Students form new parties, push for self-determination

Student groups that led Hong Kong’s 2014 pro-democracy protests – also known as the Umbrella movement – have set up their own political parties in Hong Kong to continue to press their demands using political means after they failed to wrest concessions from the Hong Kong government during huge street protests.

If they begin to win seats in upcoming local elections, they will dramatically change the political landscape in Hong Kong, analysts have said.

The latest of the new parties is Demosisto, whose founding members’ average age is barely into their 20s. “We need to prepare for a long-term political struggle after the street protests failed,” said Agnes Chow, 19, a founding member of Demosisto. She was formerly an activist with Scholarism, made up of mainly high school students who were part of the Umbrella movement.

“We believe the power to change Hong Kong and determine its destiny is rooted in the collective will of the masses, not only in the hands of the few political leaders or protesters,” the Demosisto’s founders said in a statement issued last Friday, in advance of the Sunday launch of the new party.

Demosisto combines the Greek word demos or people with the Latin word for ‘stand firm‘ and is loosely translated as ‘the will of the people’.

Former Hong Kong Federation of Students leader Nathan Law, 22, is the new party’s chairman, and student leader Joshua Wong, former convener of Scholarism – which has now been disbanded – is party secretary. Both were among the most important faces of the street protests.

The new party has said it will field candidates in most constituencies in Hong Kong’s legislative council elections which will take place in September.

Demosisto will go into the election as a coalition of six student-dominated groups formed in the past year. They include Youngspiration, Hong Kong Indigenous, and other local groups. Youngspiration came to public attention after one of its members won a Hong Kong district council seat in last year’s local elections.


Baggio Leung, convener of Youngspiration told local newspapers: “One of our main aims is to make use of the elections to promote our roadmap and timetable for self-determination. To us, election is a means, not the end."

Many of the new parties, concerned about Beijing’s tightened controls of press and academic freedoms, are calling for Hong Kong to be independent of mainland China. However, Leung said at the weekend: “If you held a referendum today, I am sure the pro-independent site would lose."

Youngspiration is one of the parties calling for the right of Hong Kong people to decide whether to be independent of the mainland. But he said a plebiscite should be held earlier rather than later, as early as within five years. “We are fighting against time,” he said.

Wong, Demosisto party’s most internationally recognisable face, said his party is also calling to hold a referendum within 10 years. “Hong Kong people should decide the future of Hong Kong rather than allowing the Communist Party to determine our future,” Wong said.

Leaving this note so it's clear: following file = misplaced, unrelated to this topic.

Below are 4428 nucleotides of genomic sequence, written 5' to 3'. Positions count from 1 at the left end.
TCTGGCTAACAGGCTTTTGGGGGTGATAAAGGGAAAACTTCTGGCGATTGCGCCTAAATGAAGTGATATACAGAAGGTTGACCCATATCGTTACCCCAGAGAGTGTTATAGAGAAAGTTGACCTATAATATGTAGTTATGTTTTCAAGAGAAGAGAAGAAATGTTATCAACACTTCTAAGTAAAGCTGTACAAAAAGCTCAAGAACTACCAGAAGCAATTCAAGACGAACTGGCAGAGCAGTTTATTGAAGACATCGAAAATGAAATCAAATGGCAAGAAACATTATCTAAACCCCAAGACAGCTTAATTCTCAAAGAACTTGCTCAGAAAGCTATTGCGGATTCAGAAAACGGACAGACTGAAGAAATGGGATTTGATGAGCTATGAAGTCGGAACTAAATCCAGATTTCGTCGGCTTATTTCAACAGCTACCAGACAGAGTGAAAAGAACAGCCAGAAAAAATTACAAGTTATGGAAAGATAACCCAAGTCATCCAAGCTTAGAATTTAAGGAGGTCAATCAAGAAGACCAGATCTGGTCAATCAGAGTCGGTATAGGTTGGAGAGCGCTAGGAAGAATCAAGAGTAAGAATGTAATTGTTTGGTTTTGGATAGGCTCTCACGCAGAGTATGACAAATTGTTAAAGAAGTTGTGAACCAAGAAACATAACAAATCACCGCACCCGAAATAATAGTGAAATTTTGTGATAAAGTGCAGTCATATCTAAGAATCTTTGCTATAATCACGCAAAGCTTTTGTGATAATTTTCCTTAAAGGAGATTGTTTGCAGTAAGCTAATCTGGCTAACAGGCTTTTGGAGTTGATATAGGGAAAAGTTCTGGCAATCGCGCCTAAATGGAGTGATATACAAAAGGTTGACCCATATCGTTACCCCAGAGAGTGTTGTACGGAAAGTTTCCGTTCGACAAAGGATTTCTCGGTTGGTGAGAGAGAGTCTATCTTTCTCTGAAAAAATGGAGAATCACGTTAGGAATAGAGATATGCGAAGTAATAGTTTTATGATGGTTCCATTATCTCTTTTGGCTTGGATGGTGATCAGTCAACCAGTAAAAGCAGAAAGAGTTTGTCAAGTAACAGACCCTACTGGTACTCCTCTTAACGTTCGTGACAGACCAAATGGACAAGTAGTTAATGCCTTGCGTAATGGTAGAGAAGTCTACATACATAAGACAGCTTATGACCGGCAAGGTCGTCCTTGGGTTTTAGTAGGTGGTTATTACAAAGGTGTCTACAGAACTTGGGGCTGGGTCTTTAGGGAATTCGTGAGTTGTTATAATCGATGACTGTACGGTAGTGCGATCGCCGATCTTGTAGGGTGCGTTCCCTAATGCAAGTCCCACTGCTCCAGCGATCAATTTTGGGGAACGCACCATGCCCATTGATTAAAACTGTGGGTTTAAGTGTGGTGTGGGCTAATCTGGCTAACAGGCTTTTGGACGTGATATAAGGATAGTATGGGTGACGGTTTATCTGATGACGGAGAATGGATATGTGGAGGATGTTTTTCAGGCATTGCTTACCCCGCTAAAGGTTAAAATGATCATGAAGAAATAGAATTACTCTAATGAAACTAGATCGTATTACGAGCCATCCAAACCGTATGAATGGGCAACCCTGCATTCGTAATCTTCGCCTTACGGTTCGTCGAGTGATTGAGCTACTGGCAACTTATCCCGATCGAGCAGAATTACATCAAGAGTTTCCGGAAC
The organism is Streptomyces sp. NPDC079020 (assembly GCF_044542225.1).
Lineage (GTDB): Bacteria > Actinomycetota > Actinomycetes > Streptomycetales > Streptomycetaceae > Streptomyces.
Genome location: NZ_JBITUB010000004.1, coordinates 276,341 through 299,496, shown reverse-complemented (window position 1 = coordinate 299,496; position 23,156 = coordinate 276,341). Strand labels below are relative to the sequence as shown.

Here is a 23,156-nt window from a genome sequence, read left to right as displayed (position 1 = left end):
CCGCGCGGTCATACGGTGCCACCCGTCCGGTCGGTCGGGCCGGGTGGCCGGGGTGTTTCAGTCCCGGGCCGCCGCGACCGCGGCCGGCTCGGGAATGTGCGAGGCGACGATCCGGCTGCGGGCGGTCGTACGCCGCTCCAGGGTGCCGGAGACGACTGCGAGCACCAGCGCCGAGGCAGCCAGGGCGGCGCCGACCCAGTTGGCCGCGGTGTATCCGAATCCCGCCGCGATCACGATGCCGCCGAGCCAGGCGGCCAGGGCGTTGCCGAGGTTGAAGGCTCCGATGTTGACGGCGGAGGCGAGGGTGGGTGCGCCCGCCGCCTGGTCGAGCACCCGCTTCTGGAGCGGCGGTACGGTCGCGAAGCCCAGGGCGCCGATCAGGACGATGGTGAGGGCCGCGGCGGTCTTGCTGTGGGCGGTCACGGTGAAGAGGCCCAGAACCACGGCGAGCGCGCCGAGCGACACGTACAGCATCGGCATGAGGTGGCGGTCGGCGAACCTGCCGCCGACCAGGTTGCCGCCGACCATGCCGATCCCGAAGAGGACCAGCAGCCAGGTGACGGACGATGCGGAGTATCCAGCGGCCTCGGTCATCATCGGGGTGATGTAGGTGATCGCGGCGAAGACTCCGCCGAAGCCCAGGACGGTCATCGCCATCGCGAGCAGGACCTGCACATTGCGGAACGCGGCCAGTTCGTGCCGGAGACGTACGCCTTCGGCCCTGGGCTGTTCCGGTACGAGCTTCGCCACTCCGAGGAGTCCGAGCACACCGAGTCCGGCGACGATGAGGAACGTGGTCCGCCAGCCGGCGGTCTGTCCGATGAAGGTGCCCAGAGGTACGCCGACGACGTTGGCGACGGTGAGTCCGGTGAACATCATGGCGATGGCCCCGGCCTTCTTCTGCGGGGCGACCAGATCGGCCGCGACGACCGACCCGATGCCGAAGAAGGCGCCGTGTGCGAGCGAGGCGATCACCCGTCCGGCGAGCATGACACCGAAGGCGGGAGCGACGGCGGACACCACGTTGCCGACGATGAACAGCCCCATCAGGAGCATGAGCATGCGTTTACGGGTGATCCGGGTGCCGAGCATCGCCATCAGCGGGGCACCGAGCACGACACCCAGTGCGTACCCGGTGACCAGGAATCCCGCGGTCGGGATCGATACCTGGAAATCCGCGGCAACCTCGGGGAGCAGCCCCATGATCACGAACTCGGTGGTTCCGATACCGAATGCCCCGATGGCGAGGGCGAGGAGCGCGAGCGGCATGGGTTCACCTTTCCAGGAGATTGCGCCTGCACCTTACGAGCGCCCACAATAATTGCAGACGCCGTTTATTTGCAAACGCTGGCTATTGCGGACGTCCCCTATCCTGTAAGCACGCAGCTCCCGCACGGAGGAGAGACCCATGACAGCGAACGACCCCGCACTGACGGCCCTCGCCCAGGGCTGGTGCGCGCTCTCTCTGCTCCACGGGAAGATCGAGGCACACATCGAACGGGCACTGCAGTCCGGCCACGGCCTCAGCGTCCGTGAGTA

The issue is the fate of Hong Kong beyond 2047 when China’s handover agreement with Britain expires.

The agreement, signed in 1984, allows Hong Kong to continue with its own government and many freedoms not allowed on the Chinese mainland under the so-called ‘one country, two systems' principle for 50 years after the handover to Chinese rule, which took place in 1997.

Wong said he accepted the 'one country, two systems' model of democracy and autonomy under Chinese sovereignty, but he said 'one country, two systems' had lost its way.

He pointed to Beijing’s 2014 White Paper on Hong Kong which asserted “complete jurisdiction” over Hong Kong, and the recent case of booksellers in Hong Kong who were allegedly abducted to the Chinese mainland before being released after an international outcry.

Students at Hong Kong University said the main difference between Demosisto and groups such as Youngspiration was that Youngspiration was closer to local communities and was working with them on pent up grievances, while Demosisto has said it will seek international support for Hong Kong’s right to decide its own future.

Radical groups

Demosisto’s founders sought to distance themselves from more radical groups such as the Hong Kong National Party formed last month, which has still to secure formal registration as a party.

The Hong Kong National Party, led by Chan Ho-tin, a former student at Hong Kong Polytechnic University, and whose membership comprises mostly university students and other young activists, is calling for outright independence from China.

Beijng’s office in charge of Hong Kong affairs – the State Council’s Hong Kong and Macau Affairs Office – said in a statement published by China’s official news agency Xinhua at the end of March that such a pro-independence party “has harmed the interests of Hong Kong”.

“It is also a serious violation of the country’s constitution, Hong Kong’s Basic Law (or mini-constitution) and the relevant existing laws.”

Demosisto Chairman Law said their party would collect views from the public rather than engaging with Beijing. “We don’t see any outcome when we communicate with the central government [Beijing], so now we will not have any communication with [them],” he said.

But independence would only be one of the options in the proposed referendum. There would also be an option to stay part of China, he said.

“We don’t see ourselves as localists,” Law said, referring to groups that have been closer to the grassroots, and who are pushing back forcefully against the increasing influence of mainland China on Hong Kong affairs to the extent that some are calling for independence.